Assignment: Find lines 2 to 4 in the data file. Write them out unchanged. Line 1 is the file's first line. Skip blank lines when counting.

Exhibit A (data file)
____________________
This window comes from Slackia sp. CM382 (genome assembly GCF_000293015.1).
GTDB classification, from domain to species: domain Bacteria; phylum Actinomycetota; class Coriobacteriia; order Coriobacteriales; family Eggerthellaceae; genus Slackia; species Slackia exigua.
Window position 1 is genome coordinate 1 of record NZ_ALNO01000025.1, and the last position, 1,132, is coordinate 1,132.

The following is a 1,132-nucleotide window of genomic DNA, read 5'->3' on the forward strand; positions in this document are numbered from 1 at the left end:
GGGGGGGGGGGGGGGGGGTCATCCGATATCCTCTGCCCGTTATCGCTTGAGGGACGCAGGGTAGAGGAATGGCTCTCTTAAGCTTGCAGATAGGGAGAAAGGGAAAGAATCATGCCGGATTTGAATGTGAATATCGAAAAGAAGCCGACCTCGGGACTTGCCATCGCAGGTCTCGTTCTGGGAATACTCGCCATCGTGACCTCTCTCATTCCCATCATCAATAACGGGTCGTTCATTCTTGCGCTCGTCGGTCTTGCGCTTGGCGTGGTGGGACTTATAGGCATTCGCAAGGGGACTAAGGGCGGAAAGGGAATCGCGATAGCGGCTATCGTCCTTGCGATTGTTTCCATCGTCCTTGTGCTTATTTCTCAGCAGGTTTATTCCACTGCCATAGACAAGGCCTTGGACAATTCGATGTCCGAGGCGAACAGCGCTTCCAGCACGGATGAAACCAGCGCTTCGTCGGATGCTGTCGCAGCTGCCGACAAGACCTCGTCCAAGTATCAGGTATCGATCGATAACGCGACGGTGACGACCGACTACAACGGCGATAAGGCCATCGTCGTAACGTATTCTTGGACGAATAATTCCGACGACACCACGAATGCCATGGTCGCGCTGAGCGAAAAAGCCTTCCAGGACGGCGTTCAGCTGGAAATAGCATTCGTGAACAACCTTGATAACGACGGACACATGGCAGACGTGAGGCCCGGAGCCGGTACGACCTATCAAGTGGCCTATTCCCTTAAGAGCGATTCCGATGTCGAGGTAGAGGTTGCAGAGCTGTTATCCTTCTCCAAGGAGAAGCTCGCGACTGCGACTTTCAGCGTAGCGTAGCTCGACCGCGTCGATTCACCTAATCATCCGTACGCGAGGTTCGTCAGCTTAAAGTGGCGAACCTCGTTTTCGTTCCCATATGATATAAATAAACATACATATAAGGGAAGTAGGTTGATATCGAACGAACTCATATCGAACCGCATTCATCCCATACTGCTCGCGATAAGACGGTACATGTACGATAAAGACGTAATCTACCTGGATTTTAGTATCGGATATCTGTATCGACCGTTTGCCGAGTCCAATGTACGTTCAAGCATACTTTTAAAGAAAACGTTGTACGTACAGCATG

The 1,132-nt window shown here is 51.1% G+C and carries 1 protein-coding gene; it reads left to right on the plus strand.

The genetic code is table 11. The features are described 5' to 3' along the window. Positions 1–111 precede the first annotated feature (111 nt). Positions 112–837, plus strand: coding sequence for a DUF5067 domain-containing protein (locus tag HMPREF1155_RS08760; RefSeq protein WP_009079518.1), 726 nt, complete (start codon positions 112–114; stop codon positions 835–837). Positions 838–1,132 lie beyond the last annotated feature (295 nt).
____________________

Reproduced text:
GTDB classification, from domain to species: domain Bacteria; phylum Actinomycetota; class Coriobacteriia; order Coriobacteriales; family Eggerthellaceae; genus Slackia; species Slackia exigua.
Window position 1 is genome coordinate 1 of record NZ_ALNO01000025.1, and the last position, 1,132, is coordinate 1,132.

The following is a 1,132-nucleotide window of genomic DNA, read 5'->3' on the forward strand; positions in this document are numbered from 1 at the left end: